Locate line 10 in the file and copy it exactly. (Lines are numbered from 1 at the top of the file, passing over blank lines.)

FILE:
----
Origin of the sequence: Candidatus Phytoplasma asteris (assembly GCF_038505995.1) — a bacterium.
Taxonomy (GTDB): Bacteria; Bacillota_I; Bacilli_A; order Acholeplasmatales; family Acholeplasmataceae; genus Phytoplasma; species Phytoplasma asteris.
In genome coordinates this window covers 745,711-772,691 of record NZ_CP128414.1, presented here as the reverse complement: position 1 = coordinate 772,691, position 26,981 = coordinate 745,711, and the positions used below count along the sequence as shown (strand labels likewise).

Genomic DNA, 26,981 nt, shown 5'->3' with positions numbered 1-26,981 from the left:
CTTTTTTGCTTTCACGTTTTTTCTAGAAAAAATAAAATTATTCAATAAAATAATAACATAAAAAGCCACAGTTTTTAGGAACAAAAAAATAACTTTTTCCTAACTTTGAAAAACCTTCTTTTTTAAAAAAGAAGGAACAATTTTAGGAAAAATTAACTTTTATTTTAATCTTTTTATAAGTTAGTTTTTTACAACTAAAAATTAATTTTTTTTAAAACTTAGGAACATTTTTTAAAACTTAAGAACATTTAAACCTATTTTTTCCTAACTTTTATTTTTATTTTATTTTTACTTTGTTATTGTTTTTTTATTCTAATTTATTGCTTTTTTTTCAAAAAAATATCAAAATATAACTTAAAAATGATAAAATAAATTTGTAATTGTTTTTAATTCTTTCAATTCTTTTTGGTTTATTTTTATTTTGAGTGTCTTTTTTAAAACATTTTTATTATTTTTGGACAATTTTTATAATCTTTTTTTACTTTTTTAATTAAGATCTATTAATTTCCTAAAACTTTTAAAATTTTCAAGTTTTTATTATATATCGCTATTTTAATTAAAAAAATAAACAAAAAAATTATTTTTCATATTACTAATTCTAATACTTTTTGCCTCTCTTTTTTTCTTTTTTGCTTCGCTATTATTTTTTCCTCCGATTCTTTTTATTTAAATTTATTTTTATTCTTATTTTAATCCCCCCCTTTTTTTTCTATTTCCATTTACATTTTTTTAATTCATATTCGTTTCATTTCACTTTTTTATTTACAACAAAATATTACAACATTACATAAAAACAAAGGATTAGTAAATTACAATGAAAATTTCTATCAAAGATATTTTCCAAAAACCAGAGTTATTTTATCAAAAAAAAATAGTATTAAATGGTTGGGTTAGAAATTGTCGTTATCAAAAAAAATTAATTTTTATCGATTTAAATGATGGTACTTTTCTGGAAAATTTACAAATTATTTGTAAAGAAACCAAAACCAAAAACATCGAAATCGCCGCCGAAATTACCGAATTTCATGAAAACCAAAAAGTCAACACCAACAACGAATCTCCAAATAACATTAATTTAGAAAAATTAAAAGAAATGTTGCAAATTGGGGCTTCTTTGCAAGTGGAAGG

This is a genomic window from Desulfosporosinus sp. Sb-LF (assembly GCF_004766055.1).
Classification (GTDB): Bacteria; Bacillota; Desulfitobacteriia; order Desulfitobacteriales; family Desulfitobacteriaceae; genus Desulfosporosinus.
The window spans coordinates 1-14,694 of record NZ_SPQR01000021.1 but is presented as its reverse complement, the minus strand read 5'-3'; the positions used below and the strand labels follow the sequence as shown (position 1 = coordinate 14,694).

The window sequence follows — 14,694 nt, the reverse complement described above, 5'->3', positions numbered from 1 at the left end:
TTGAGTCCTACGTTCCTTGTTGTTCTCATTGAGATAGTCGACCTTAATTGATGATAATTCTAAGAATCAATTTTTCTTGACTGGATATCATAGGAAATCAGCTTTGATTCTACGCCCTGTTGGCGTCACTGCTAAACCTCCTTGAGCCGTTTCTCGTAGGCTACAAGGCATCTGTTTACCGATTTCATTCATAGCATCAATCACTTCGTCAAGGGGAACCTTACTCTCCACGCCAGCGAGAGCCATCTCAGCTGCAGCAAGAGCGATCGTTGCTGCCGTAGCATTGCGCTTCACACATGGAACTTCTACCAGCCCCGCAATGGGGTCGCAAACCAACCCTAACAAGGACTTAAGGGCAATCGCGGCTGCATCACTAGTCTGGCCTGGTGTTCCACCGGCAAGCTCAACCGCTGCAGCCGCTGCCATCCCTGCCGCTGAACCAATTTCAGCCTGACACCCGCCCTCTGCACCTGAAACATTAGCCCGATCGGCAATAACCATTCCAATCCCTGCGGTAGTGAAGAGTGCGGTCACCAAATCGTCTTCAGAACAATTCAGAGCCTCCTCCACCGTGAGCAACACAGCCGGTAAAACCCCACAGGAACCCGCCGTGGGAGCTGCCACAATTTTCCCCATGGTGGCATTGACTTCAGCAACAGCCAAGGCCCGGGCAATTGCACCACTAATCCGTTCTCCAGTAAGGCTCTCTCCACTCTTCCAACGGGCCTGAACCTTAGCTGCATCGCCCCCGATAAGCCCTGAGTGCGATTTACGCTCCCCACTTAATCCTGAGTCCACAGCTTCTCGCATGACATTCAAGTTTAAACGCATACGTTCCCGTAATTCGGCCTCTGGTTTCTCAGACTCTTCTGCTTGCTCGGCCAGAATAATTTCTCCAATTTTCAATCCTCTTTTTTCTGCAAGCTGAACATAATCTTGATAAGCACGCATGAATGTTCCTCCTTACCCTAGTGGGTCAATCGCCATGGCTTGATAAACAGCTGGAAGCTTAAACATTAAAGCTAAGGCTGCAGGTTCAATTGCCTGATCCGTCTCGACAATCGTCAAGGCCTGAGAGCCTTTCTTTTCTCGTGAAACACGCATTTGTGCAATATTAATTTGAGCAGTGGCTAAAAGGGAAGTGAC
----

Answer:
TTGAGTCCTACGTTCCTTGTTGTTCTCATTGAGATAGTCGACCTTAATTGATGATAATTCTAAGAATCAATTTTTCTTGACTGGATATCATAGGAAATCAGCTTTGATTCTACGCCCTGTTGGCGTCACTGCTAAACCTCCTTGAGCCGTTTCTCGTAGGCTACAAGGCATCTGTTTACCGATTTCATTCATAGCATCAATCACTTCGTCAAGGGGAACCTTACTCTCCACGCCAGCGAGAGCCATCTCAGCTGCAGCAAGAGCGATCGTTGCTGCCGTAGCATTGCGCTTCACACATGGAACTTCTACCAGCCCCGCAATGGGGTCGCAAACCAACCCTAACAAGGACTTAAGGGCAATCGCGGCTGCATCACTAGTCTGGCCTGGTGTTCCACCGGCAAGCTCAACCGCTGCAGCCGCTGCCATCCCTGCCGCTGAACCAATTTCAGCCTGACACCCGCCCTCTGCACCTGAAACATTAGCCCGATCGGCAATAACCATTCCAATCCCTGCGGTAGTGAAGAGTGCGGTCACCAAATCGTCTTCAGAACAATTCAGAGCCTCCTCCACCGTGAGCAACACAGCCGGTAAAACCCCACAGGAACCCGCCGTGGGAGCTGCCACAATTTTCCCCATGGTGGCATTGACTTCAGCAACAGCCAAGGCCCGGGCAATTGCACCACTAATCCGTTCTCCAGTAAGGCTCTCTCCACTCTTCCAACGGGCCTGAACCTTAGCTGCATCGCCCCCGATAAGCCCTGAGTGCGATTTACGCTCCCCACTTAATCCTGAGTCCACAGCTTCTCGCATGACATTCAAGTTTAAACGCATACGTTCCCGTAATTCGGCCTCTGGTTTCTCAGACTCTTCTGCTTGCTCGGCCAGAATAATTTCTCCAATTTTCAATCCTCTTTTTTCTGCAAGCTGAACATAATCTTGATAAGCACGCATGAATGTTCCTCCTTACCCTAGTGGGTCAATCGCCATGGCTTGATAAACAGCTGGAAGCTTAAACATTAAAGCTAAGGCTGCAGGTTCAATTGCCTGATCCGTCTCGACAATCGTCAAGGCCTGAGAGCCTTTCTTTTCTCGTGAAACACGCATTTGTGCAATATTAATTTGAGCAGTGGCTAAAAGGGAAGTGAC